2 - Como Peaks, Lonesome Bachelor, and El Capitan - Website Page

A dedicated, long-time wilderness mountaineer, Michael Hoyt writes

guidebooks for the wild areas surrounding and including

the Bitterroot Mountains.


The Bitterroots are extremely popular to those seeking outdoor recreation.  From one-pitch trad, sport, and top-rope climbs in Kootenai Canyon, bouldering near Lost Horse, multi-pitch big wall aid climbs in Blodgett and Mill Creek Canyons, plus mountaineering and hiking to the high peaks, the “Root” provides unlimited opportunities.

At over 1.3 million acres, the Selway-Bitterroot is the third largest Wilderness in the Lower 48.  California’s Death Valley and Idaho’s Frank Church-River of No Return are the only larger Wilderness areas.  This vast wild land is one of the roughest mountainous areas in the developed world.  It is a country filled with barren peaks rising high above the dense patches of forest below.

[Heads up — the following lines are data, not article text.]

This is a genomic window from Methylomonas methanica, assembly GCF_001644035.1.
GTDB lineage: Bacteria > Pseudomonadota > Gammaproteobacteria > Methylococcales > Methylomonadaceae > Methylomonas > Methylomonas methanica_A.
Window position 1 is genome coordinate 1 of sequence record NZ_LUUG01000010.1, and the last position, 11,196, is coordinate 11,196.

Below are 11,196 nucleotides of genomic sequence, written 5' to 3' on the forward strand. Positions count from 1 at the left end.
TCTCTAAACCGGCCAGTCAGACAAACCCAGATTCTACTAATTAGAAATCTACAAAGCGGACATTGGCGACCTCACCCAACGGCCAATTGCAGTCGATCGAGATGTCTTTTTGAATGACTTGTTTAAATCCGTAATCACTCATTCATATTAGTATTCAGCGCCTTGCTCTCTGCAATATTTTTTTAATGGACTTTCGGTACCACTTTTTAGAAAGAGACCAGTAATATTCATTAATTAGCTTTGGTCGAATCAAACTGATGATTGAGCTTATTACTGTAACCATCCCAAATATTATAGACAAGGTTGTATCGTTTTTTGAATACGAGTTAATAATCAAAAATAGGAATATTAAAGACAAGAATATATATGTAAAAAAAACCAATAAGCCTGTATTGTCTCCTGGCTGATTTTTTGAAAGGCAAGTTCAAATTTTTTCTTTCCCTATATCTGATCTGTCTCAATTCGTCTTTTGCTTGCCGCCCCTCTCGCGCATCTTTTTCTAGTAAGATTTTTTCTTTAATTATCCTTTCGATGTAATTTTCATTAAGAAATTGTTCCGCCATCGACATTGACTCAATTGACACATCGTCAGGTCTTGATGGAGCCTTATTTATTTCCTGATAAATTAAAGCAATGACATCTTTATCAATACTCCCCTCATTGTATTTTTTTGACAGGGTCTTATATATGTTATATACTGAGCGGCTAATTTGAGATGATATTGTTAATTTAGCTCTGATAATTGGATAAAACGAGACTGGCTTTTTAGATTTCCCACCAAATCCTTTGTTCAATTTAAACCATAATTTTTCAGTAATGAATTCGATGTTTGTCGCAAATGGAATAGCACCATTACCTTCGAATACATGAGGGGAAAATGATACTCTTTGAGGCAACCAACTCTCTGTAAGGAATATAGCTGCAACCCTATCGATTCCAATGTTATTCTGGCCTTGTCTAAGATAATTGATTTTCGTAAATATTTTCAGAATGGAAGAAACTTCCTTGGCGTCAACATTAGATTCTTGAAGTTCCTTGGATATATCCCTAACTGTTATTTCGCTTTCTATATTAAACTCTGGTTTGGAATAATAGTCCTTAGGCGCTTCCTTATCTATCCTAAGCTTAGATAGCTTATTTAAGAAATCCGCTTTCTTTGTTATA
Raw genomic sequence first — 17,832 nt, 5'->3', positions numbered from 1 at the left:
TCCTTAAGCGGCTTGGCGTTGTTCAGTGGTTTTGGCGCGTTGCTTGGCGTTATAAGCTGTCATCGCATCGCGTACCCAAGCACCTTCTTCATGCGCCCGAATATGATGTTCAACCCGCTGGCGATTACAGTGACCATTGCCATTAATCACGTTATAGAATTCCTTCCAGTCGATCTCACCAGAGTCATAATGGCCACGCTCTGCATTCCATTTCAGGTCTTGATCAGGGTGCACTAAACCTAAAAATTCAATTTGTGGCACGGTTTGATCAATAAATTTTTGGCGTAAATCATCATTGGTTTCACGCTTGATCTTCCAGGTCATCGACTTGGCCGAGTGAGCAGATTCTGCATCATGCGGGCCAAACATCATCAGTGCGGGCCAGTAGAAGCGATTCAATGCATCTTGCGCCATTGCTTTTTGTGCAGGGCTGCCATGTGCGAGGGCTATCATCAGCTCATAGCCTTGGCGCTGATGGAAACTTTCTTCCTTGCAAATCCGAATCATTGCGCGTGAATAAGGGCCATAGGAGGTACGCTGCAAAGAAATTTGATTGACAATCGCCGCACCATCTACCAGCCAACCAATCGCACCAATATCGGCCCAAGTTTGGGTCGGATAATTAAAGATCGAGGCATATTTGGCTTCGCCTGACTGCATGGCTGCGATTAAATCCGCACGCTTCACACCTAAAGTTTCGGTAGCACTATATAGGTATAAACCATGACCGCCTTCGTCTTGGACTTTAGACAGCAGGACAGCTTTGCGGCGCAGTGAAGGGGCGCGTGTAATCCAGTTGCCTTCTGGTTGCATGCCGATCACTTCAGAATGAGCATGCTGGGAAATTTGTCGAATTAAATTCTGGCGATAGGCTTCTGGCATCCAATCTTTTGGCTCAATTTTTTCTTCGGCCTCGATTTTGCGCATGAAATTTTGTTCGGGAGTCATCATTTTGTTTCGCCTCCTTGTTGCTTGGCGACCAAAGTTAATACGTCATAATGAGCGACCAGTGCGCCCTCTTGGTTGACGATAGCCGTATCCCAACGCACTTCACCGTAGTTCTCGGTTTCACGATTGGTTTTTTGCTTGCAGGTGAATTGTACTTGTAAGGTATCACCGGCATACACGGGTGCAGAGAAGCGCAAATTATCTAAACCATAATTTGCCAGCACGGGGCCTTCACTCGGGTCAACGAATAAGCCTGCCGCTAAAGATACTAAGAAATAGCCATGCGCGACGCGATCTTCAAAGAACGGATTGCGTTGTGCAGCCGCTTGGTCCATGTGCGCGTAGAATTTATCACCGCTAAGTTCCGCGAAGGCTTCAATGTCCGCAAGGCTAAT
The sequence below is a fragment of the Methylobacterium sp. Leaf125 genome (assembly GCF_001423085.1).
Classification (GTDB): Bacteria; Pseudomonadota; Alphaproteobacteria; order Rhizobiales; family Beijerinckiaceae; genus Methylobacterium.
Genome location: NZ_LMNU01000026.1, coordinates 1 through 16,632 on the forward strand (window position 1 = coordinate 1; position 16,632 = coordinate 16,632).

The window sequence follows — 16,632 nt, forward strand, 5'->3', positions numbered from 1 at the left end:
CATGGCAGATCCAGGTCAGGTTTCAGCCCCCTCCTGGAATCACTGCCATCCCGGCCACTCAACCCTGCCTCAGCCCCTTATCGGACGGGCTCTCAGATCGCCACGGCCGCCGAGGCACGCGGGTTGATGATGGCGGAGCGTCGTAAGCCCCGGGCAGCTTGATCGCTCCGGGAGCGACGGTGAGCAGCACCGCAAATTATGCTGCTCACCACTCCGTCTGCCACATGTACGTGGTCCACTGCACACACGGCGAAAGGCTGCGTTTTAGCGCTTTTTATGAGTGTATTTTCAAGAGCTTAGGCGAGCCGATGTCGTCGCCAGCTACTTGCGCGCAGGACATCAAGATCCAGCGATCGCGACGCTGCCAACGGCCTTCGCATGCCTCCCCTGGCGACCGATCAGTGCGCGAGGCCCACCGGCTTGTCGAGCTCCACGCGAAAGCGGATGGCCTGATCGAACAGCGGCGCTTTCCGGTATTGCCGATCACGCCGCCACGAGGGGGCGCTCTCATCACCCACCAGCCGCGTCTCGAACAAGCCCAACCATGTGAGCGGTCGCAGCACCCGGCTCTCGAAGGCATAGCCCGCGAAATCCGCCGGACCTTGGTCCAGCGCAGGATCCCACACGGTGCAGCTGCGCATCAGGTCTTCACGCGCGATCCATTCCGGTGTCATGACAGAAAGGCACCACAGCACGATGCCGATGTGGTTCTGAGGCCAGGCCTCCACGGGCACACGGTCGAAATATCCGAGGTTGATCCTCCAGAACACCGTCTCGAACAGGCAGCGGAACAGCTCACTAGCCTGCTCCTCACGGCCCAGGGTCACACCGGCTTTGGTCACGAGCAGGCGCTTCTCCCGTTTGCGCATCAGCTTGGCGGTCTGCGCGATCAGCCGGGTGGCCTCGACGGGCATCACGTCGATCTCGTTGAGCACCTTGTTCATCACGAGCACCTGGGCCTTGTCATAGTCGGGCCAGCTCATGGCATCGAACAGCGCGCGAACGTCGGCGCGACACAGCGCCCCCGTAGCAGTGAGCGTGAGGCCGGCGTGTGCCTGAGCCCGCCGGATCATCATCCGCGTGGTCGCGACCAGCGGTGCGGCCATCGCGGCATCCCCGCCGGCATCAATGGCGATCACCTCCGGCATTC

Wilderness Hiking

The Bitterroot Mountains, a portion of the Rocky Mountains, are probably the best known peaks of the Bitterroot Range, Montana’s largest range.  The range runs along most of the border between Montana and Idaho.

Mountain Climbing

The summits between Lolo and Lost Trail Passes are often referred to as the Montana Alps.  Despite approaches up to 20 miles in length, the glacier-swept horns, ridges, and high cirques attract serious climbers to the windswept granite peaks.


A person could spend a lifetime in these mountains between the Lolo and Lost Trail Passes and never run out of new and interesting things to see and do.